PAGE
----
Two research groups have independently discovered that the heart scar that forms after a heart attack can be regenerated without stem cell treatments. Li Qian in the laboratory of Deepak Srivastava at the Gladstone Institute, and Victor Dzau’s team at Duke University have shown that the use of various molecules can trigger the conversion of scar tissue into heart muscle.
Dzau’s lab worked in mice and delivered microRNAs into fibroblasts, which are the cells that form the scar tissue in the heart. When these engineered fibroblasts took up the microRNAs, they became heart muscle cells.
MicroRNAs (miRNAs) are found inside cells are usually about 22 nucleotides long. These very small RNA molecules play important regulatory roles in animals and plants by targeting messenger RNAs (mRNAs) for cleavage or translational repression. Thus, miRNAs act as master regulatory molecules for gene expression (See Bartel DP. Cell. 2004;116(2):281-97).
“This is a significant finding with many therapeutic implications,” said Victor J. Dzau, MD, a senior author on the study who is James B. Duke professor of medicine and chancellor of health affairs at Duke University. “If you can do this in the heart, you can do it in the brain, the kidneys, and other tissues. This is a whole new way of regenerating tissue.”
After their experiments in tissue culture, Dzau’s lab showed that this conversion can also occur inside a living animal. Maria Mirotsou, PhD, assistant professor of cardiology at Duke and a senior author of the study commented, “This is one of the exciting things about our study. We were able to achieve this tissue conversion in the heart with these microRNAs, which may be more practical for direct delivery into cells and allow for possible development of therapies without using genetic methods or transplantation of stem cells.”
Since stem cells have proven difficult to manage inside the body, this mode of therapy has distinct advantages over stem cell-based treatments. Notably, the microRNA process eliminates technical problems such as genetic alterations, and also avoids the ethical dilemmas posed by the use of some stem cells.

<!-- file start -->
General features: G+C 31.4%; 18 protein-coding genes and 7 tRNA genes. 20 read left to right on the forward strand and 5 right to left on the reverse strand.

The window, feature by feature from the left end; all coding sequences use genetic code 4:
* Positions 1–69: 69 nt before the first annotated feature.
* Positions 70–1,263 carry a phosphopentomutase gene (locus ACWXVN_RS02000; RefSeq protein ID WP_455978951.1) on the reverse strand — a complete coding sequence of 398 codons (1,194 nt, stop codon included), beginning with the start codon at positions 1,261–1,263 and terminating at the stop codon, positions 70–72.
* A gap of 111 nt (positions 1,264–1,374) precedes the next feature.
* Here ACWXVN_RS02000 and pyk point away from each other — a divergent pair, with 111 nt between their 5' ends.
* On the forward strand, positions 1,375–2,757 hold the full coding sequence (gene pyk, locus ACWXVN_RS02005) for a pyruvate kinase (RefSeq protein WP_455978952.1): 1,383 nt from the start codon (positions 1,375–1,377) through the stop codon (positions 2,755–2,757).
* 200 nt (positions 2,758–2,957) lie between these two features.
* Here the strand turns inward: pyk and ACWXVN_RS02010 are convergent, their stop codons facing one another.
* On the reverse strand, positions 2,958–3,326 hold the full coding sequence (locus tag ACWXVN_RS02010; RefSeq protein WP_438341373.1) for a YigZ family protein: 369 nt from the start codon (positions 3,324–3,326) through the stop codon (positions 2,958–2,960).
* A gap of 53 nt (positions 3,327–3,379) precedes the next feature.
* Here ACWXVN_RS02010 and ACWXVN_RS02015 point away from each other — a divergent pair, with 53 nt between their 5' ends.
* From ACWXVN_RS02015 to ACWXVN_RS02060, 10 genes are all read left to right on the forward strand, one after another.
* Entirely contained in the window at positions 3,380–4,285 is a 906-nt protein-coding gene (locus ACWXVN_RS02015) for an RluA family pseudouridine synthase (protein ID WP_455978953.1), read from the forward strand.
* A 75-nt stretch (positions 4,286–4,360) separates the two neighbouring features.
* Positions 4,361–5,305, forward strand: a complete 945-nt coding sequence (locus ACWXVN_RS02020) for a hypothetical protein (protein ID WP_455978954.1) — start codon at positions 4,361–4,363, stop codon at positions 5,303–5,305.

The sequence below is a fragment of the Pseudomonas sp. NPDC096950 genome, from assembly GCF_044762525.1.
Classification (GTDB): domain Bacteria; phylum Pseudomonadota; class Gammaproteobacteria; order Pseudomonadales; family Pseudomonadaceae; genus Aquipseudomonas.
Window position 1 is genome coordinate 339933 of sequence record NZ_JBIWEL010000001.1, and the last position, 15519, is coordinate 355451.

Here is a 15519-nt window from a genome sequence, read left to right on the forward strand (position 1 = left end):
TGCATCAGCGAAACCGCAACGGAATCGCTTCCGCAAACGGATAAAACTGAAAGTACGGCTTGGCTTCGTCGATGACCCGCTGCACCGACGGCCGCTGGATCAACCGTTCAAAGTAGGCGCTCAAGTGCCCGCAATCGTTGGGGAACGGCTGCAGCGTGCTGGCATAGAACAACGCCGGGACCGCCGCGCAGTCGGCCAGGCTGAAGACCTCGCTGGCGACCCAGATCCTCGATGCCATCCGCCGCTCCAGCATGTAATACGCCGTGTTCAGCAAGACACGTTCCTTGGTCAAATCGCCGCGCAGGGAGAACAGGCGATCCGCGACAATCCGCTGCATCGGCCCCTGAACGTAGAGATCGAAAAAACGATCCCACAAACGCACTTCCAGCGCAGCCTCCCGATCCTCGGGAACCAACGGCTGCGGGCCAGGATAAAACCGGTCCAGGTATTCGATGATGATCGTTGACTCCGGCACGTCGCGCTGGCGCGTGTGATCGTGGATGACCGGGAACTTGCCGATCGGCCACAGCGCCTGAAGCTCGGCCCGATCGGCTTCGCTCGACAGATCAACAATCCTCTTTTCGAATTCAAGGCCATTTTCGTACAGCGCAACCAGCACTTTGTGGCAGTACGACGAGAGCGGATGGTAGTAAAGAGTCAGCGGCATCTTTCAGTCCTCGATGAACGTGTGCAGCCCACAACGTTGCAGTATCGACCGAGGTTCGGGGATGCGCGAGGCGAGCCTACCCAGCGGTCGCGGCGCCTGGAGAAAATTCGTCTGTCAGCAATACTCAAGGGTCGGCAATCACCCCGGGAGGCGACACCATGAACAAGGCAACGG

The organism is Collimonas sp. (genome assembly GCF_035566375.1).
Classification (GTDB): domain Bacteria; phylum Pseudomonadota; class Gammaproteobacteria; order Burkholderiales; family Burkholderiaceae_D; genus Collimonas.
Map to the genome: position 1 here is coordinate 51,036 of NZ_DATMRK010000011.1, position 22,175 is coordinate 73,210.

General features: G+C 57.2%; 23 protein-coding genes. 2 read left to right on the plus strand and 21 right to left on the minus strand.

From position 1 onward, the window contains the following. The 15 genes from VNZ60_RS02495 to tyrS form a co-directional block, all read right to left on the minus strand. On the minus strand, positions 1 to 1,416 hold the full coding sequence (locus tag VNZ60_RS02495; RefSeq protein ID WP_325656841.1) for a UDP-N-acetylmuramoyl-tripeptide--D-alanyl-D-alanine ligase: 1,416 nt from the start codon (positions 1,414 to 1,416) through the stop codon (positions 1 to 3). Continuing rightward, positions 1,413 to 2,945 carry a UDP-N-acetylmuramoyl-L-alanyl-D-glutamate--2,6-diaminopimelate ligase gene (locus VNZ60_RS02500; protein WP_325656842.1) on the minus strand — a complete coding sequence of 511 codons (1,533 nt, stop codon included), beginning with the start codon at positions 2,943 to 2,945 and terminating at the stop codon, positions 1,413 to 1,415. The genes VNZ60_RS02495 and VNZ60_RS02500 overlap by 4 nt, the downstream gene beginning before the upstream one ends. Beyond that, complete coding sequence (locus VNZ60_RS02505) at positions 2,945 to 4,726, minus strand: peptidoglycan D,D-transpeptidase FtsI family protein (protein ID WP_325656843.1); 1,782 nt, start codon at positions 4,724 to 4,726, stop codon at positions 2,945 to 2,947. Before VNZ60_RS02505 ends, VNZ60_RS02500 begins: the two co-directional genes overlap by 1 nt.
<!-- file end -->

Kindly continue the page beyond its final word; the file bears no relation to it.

“It’s an exciting stage for reprogramming science,” said Tilanthi M. Jayawardena, PhD, first author of the study. “It’s a very young field, and we’re all learning what it means to switch a cell’s fate. We believe we’ve uncovered a way for it to be done, and that it has a lot of potential.”
The next step is to test this approach in larger experimental animals. Dzau said therapies could be developed within a decade if additional studies advance in larger animals and humans.
“We have proven the concept,” Dzau said. “This is the very early stage, and we have only shown that is it doable in an animal model. Although that’s a very big step, we’re not there yet for humans.”
Gladstone researchers took a very different approach. They delivered a cocktail of three genes that are known to direct cells to form heart muscle during embryonic development. These three genes, Gata4, Mef2c and Tbx5, which are collectively called GMT, were placed into cells at the site of a heart attack. Srivastava’s group engineered viruses to infect the heart tissue, and after inducing a heart attack, the engineered viruses were injected into the heart, at the site of the heart attack.
The heart contains several resident cell types that are not involved in contraction. One of these resident populations is the fibroblast, which seems to be able to differentiate into heart muscle cells if properly coaxed. The GMT-bearing viruses infected the resident fibroblasts and the infected cells differentiated into heart muscle cells that beat, formed connections with existing heart muscle cells, and contracted in synchrony. The hearts that had suffered heart attacks came roaring back, functionally speaking, and were as good as new.
Dr. Qian, first author on this article, who is also a California Institute for Regenerative Medicine postdoctoral scholar and a Roddenberry Fellow. said, “These findings could have a significant impact on heart-failure patients—whose damaged hearts make it difficult for them to engage in normal activities like walking up a flight of stairs. This research may result in a much-needed alternative to heart transplants—for which donors are extremely limited. And because we are reprogramming cells directly in the heart, we eliminate the need to surgically implant cells that were created in a petri dish.”
Dr. Srivastava noted, “Our next goal is to replicate these experiments and test their safety in larger mammals, such as pigs, before considering clinical trials in humans. We hope that our research will lay the foundation for initiating cardiac repair soon after a heart attack—perhaps even when the patient arrives in the emergency room.” Dr. Srivastava, is also a professor at the University of California, San Francisco (UCSF), with which Gladstone is affiliated.